Composting May Prompt People To Embrace Other Eco-Friendly Choices

Composting food waste could propel people to accept other earth-friendly options. According to a recent study led by Nicole Sintov, assistant professor at Ohio State University, when a city in California adopted a composting scheme to keep food scraps out of its landfill, the residents started paying more attention to other eco-friendly behaviors such as taking shorter showers. Sintov, formerly of the University of Southern California, disclosed that in this research, a pro-environment change seemed to lead to more benefits which could be important to know as city officials consider conservation projects.

The latest evaluation was part of a larger investigation to review the success of the composting program. The study had 284 participating residents in Costa Mesa, California that started offering residents curbside waste pickup and recycling in 2015. No curbside recycling existed prior to the program.

The team was interested in the scientific concept termed "spillover" in which a certain behavior motivates another. However, the idea works both ways and can yield both positive and negative results. The survey asked subjects three food waste prevention behaviors. The researchers also used about seven energy and water waste prevention activities, such as unplugging electronics when they are not in use and taking shorter baths. The main idea was to test whether investing in composting bins, trucks, and other facilities could possibly lead to other environment-friendly behaviors.

The Results

  • When the findings were cross-examined with those at the onset of composting, those who embraced composting food scraps also made more efforts in energy and water conservation than those who did otherwise.
  • The team surprisingly found that none of the three food conservation practices differ much among residents who embraced composting as against those who did not. Sintov suggested that this could be because many residents were already engaging in food conservation and that there was little or no room for improvement.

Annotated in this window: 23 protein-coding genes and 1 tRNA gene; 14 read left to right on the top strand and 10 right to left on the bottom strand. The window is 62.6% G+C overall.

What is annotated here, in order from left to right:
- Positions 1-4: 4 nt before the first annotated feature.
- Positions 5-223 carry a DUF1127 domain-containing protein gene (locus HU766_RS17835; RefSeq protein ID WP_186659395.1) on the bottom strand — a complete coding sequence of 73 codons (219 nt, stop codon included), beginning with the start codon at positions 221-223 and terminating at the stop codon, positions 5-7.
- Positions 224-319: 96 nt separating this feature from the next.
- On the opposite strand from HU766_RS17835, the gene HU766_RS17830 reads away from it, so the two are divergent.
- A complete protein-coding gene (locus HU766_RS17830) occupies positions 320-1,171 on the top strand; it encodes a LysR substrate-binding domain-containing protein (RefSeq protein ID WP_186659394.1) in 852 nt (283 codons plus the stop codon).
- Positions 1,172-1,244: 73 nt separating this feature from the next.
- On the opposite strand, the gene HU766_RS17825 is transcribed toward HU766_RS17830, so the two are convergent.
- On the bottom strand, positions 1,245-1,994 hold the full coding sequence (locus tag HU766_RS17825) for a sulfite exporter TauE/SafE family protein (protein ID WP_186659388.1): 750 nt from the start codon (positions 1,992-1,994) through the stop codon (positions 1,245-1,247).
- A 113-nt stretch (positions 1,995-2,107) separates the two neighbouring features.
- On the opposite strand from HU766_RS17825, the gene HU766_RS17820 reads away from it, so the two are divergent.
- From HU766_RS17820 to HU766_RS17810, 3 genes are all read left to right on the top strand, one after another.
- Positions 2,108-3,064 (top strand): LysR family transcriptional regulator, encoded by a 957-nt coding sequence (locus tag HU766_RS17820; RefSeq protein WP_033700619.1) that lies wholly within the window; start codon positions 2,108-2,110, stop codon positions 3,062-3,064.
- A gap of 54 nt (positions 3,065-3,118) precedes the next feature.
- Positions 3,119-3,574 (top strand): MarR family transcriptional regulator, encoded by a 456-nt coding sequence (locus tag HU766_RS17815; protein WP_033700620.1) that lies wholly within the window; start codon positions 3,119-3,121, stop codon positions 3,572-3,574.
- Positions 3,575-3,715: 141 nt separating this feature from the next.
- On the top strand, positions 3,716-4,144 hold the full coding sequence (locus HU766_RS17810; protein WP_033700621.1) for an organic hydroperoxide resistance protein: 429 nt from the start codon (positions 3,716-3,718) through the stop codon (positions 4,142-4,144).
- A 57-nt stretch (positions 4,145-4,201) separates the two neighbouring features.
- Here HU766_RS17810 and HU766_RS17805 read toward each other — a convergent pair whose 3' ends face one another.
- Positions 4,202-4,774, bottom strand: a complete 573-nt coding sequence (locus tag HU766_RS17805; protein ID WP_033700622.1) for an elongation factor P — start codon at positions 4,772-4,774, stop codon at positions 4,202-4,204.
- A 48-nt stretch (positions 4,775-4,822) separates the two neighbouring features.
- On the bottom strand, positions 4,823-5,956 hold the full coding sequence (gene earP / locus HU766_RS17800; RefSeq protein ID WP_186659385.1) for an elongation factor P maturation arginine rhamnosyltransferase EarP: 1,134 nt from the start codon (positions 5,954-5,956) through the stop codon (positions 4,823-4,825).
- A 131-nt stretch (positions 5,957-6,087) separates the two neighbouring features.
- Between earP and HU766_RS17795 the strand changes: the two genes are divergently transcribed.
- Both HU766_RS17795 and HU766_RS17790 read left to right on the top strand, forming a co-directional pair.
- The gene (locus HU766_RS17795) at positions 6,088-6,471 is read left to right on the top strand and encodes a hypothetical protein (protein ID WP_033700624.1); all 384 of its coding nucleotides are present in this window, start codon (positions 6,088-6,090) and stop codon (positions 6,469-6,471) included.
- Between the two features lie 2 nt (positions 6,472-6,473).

• There was no noticeable negative spillover which would have been seen if participants had started to be less careful with resources after the launching of the curbside waste recycling program.
  • Apart from showing how composting could prompt other conservation efforts, the team also discovered a possible psychological reason for this. Sintov pointed out that the team was aware of human desire for consistency in actions, feelings, and thoughts, which could be responsible for the behavior.

Other Waste Management Behaviors

The team's deep dive into the scientific links between composting and its spillover effects unearthed an important fact. They found that this happened because it was cognitively accessible in their minds, and the thought about waste conservation seemed to prompt other waste management behaviors.

The study was conducted in a relatively rich, well-educated neighborhood, and further research would be needed to ascertain if the findings could be extended to other populations. Sintov nevertheless opined that the investigation supported the argument that these civic conservation projects might have multiple benefits, some obvious and others not. The study underscores the significance of conceding the fact that government policies and other changes can trigger unexpected behaviors in the population. The research is so relevant to policymakers.

She indicated that this program might be a nice way of testing conservation spillover because composting could be such a practically oriented and unappealing endeavor. The study is also among the first, as it is, to investigate environmental spillover in a social setting outside of an academic environment. Sintov concluded that it would be pretty cool if we could determine how to initiate changes that would ultimately stimulate positive spillover among the people.

About The Author

Serene Hitchcock is a professional freelance writer, blogger and social media strategist from San Diego, California. She has been writing for several years in many forms and facets and is interested in arts, health, self-improvement, current events and the world we live in.


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